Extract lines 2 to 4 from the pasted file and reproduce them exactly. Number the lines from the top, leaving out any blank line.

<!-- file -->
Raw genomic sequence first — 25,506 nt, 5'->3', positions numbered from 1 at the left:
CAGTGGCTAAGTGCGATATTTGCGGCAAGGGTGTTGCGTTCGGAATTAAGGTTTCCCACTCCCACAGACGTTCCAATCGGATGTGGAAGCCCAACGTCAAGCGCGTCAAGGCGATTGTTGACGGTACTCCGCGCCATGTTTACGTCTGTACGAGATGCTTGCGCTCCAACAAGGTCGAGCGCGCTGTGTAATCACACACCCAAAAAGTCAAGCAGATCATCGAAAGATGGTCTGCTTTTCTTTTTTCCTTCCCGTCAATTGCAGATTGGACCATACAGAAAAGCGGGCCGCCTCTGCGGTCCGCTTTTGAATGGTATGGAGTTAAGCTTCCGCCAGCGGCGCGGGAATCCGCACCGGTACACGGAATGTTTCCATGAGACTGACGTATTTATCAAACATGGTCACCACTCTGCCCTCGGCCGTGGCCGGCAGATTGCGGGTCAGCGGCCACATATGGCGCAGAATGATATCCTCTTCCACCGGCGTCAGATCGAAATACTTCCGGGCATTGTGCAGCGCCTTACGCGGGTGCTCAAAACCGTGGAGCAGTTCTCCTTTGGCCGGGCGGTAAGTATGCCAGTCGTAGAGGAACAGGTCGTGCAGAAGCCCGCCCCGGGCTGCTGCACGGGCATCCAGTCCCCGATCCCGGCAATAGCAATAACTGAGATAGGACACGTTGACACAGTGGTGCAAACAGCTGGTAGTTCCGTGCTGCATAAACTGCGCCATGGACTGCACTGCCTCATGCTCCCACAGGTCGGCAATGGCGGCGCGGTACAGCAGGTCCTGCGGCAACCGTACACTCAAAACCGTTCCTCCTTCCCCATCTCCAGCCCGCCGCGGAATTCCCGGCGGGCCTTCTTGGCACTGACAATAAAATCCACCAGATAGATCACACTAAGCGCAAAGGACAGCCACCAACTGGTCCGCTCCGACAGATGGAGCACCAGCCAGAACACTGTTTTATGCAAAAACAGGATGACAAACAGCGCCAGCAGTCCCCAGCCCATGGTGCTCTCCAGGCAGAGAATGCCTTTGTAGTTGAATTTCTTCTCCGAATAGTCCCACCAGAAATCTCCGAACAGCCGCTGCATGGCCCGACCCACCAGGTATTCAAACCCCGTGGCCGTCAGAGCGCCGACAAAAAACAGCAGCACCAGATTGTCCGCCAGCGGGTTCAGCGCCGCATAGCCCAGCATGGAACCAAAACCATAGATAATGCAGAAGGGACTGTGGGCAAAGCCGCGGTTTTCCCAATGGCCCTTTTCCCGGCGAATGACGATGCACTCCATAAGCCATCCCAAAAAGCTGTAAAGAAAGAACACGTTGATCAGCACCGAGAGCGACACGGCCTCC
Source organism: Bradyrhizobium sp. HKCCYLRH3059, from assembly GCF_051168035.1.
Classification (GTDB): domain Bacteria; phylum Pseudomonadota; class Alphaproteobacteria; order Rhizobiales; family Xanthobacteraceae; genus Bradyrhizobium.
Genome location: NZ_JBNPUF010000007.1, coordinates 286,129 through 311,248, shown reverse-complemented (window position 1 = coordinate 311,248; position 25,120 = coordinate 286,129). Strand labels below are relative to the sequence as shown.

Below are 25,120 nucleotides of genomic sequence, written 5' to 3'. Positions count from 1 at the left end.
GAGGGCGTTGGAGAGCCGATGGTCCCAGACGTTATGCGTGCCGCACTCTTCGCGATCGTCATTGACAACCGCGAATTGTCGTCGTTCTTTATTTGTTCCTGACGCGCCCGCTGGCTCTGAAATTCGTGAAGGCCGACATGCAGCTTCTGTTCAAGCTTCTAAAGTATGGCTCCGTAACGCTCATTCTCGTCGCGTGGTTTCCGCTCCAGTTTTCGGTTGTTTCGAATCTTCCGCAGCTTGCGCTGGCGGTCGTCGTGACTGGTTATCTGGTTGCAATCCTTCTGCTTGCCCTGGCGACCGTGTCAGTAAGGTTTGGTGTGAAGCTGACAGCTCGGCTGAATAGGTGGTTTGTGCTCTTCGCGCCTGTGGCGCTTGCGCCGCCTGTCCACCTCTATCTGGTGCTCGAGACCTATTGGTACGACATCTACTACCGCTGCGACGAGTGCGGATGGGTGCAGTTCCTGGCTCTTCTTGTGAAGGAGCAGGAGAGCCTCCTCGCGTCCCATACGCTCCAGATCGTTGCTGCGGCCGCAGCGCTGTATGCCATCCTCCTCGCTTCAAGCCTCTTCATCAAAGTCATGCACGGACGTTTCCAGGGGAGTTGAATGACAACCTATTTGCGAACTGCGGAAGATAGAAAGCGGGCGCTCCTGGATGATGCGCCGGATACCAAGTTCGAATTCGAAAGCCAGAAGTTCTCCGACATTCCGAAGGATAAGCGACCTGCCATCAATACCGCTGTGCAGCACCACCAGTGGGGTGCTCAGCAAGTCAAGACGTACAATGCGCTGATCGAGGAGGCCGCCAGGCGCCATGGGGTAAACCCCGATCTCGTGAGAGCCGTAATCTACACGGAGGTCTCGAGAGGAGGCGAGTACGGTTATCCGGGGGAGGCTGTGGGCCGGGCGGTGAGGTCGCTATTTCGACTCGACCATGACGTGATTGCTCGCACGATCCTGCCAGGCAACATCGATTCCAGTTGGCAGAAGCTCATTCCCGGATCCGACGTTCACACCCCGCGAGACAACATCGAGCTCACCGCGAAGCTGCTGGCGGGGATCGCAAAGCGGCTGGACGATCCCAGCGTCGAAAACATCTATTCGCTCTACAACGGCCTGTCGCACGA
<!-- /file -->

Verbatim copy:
CAGTGGCTAAGTGCGATATTTGCGGCAAGGGTGTTGCGTTCGGAATTAAGGTTTCCCACTCCCACAGACGTTCCAATCGGATGTGGAAGCCCAACGTCAAGCGCGTCAAGGCGATTGTTGACGGTACTCCGCGCCATGTTTACGTCTGTACGAGATGCTTGCGCTCCAACAAGGTCGAGCGCGCTGTGTAATCACACACCCAAAAAGTCAAGCAGATCATCGAAAGATGGTCTGCTTTTCTTTTTTCCTTCCCGTCAATTGCAGATTGGACCATACAGAAAAGCGGGCCGCCTCTGCGGTCCGCTTTTGAATGGTATGGAGTTAAGCTTCCGCCAGCGGCGCGGGAATCCGCACCGGTACACGGAATGTTTCCATGAGACTGACGTATTTATCAAACATGGTCACCACTCTGCCCTCGGCCGTGGCCGGCAGATTGCGGGTCAGCGGCCACATATGGCGCAGAATGATATCCTCTTCCACCGGCGTCAGATCGAAATACTTCCGGGCATTGTGCAGCGCCTTACGCGGGTGCTCAAAACCGTGGAGCAGTTCTCCTTTGGCCGGGCGGTAAGTATGCCAGTCGTAGAGGAACAGGTCGTGCAGAAGCCCGCCCCGGGCTGCTGCACGGGCATCCAGTCCCCGATCCCGGCAATAGCAATAACTGAGATAGGACACGTTGACACAGTGGTGCAAACAGCTGGTAGTTCCGTGCTGCATAAACTGCGCCATGGACTGCACTGCCTCATGCTCCCACAGGTCGGCAATGGCGGCGCGGTACAGCAGGTCCTGCGGCAACCGTACACTCAAAACCGTTCCTCCTTCCCCATCTCCAGCCCGCCGCGGAATTCCCGGCGGGCCTTCTTGGCACTGACAATAAAATCCACCAGATAGATCACACTAAGCGCAAAGGACAGCCACCAACTGGTCCGCTCCGACAGATGGAGCACCAGCCAGAACACTGTTTTATGCAAAAACAGGATGACAAACAGCGCCAGCAGTCCCCAGCCCATGGTGCTCTCCAGGCAGAGAATGCCTTTGTAGTTGAATTTCTTCTCCGAATAGTCCCACCAGAAATCTCCGAACAGCCGCTGCATGGCCCGACCCACCAGGTATTCAAACCCCGTGGCCGTCAGAGCGCCGACAAAAAACAGCAGCACCAGATTGTCCGCCAGCGGGTTCAGCGCCGCATAGCCCAGCATGGAACCAAAACCATAGATAATGCAGAAGGGACTGTGGGCAAAGCCGCGGTTTTCCCAATGGCCCTTTTCCCGGCGAATGACGATGCACTCCATAAGCCATCCCAAAAAGCTGTAAAGAAAGAACACGTTGATCAGCACCGAGAGCGACACGGCCTCC
Source organism: Bradyrhizobium sp. HKCCYLRH3059, from assembly GCF_051168035.1.
Classification (GTDB): domain Bacteria; phylum Pseudomonadota; class Alphaproteobacteria; order Rhizobiales; family Xanthobacteraceae; genus Bradyrhizobium.